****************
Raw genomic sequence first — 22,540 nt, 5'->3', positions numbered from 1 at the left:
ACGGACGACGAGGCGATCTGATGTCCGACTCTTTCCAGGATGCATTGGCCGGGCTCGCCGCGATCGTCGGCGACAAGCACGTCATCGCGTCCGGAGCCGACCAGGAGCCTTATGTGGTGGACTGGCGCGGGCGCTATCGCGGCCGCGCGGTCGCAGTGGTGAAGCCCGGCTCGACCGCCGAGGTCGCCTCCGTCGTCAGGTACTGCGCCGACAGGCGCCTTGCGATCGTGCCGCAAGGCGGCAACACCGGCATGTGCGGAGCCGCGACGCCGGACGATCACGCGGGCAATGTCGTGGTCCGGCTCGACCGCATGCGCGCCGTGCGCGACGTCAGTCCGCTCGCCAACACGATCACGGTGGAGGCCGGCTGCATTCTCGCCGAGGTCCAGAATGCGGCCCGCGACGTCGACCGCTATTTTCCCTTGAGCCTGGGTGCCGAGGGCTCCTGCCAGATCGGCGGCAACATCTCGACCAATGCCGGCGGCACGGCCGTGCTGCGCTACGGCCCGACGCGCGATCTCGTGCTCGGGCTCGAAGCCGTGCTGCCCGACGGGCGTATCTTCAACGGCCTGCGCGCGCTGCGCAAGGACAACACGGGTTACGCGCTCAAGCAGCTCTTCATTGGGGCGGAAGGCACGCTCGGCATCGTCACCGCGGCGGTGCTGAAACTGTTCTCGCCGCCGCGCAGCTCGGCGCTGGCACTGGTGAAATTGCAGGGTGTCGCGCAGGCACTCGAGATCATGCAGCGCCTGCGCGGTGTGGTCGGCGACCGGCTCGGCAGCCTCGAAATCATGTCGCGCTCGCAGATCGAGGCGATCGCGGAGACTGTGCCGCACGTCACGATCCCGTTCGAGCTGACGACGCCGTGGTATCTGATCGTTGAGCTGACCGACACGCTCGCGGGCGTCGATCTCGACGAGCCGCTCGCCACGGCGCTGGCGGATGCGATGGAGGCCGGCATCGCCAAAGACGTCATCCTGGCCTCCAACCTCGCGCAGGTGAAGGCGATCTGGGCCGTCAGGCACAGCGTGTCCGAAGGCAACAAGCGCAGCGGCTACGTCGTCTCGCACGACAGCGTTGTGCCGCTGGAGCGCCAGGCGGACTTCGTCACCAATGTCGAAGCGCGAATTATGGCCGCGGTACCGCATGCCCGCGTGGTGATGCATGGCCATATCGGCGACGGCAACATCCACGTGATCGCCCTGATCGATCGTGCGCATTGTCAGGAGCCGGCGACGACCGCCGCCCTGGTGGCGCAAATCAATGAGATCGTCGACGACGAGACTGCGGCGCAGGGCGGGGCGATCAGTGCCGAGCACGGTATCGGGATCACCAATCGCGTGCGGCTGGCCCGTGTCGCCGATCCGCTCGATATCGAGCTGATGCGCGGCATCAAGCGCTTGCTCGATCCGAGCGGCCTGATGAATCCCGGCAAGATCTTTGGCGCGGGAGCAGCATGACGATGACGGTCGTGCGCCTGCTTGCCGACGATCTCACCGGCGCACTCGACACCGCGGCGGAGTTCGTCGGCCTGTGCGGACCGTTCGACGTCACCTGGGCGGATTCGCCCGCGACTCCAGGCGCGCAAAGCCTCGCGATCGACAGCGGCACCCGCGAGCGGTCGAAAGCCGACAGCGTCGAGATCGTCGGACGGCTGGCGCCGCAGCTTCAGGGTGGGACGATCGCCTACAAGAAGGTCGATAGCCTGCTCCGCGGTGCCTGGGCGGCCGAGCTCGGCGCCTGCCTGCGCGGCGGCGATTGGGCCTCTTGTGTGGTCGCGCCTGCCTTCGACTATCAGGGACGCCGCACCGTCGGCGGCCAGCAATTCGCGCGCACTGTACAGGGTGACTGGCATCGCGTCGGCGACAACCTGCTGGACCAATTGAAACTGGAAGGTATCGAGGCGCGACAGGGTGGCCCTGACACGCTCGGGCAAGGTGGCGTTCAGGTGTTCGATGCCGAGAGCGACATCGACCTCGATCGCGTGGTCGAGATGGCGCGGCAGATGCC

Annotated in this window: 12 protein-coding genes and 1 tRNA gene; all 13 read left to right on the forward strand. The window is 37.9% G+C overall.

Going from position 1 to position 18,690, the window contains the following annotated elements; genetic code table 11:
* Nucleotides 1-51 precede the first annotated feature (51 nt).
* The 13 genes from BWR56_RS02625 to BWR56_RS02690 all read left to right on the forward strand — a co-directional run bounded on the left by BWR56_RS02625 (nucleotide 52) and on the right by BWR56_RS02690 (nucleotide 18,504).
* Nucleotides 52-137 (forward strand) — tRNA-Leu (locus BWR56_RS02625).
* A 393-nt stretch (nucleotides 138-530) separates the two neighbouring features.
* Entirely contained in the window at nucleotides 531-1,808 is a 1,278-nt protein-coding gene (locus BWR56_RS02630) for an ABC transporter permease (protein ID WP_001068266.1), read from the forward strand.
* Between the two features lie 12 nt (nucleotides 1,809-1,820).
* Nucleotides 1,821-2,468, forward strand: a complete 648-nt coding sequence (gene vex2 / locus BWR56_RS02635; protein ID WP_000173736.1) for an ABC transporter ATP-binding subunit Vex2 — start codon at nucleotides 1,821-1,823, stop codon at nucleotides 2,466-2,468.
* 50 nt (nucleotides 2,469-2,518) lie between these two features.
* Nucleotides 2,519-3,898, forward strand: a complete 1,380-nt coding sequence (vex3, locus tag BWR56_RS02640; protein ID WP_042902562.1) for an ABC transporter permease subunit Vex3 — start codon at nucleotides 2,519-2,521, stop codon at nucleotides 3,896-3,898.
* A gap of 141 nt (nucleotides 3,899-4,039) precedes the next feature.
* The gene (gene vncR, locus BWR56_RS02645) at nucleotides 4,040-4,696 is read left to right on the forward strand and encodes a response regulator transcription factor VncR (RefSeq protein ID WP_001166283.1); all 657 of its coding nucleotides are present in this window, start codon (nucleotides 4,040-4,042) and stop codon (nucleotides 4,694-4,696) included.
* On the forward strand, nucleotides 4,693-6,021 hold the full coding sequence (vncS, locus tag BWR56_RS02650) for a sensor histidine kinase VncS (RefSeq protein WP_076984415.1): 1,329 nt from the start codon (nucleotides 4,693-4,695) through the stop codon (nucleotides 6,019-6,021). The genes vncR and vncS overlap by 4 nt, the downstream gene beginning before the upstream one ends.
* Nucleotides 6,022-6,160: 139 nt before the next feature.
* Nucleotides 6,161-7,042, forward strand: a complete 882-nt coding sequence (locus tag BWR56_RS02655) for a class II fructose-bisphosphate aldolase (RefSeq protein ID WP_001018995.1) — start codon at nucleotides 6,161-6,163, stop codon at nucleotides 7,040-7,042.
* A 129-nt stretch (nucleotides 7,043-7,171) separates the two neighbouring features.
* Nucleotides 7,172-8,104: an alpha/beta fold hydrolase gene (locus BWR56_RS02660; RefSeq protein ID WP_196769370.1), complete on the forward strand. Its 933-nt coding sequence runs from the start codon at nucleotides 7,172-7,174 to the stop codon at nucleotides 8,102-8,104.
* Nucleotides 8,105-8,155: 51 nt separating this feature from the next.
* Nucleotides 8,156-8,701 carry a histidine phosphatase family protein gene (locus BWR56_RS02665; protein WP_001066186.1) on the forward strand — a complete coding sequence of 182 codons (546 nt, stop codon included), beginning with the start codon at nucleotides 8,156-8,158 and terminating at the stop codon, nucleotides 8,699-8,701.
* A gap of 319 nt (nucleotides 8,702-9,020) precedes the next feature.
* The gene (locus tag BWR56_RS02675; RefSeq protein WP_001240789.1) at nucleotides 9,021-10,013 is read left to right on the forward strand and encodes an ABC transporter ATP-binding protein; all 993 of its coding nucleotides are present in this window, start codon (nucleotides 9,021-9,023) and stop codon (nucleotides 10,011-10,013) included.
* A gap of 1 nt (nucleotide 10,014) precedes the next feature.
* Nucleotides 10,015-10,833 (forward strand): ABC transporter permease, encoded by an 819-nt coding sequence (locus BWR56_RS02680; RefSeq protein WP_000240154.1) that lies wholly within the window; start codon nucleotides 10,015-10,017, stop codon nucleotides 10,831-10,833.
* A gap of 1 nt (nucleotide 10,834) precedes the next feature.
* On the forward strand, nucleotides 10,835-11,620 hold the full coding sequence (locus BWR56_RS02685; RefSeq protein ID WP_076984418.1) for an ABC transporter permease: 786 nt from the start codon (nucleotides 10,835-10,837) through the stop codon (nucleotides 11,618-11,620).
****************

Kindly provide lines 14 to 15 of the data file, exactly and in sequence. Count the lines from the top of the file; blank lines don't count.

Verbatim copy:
* A gap of 141 nt (nucleotides 3,899-4,039) precedes the next feature.
* The gene (gene vncR, locus BWR56_RS02645) at nucleotides 4,040-4,696 is read left to right on the forward strand and encodes a response regulator transcription factor VncR (RefSeq protein ID WP_001166283.1); all 657 of its coding nucleotides are present in this window, start codon (nucleotides 4,040-4,042) and stop codon (nucleotides 4,694-4,696) included.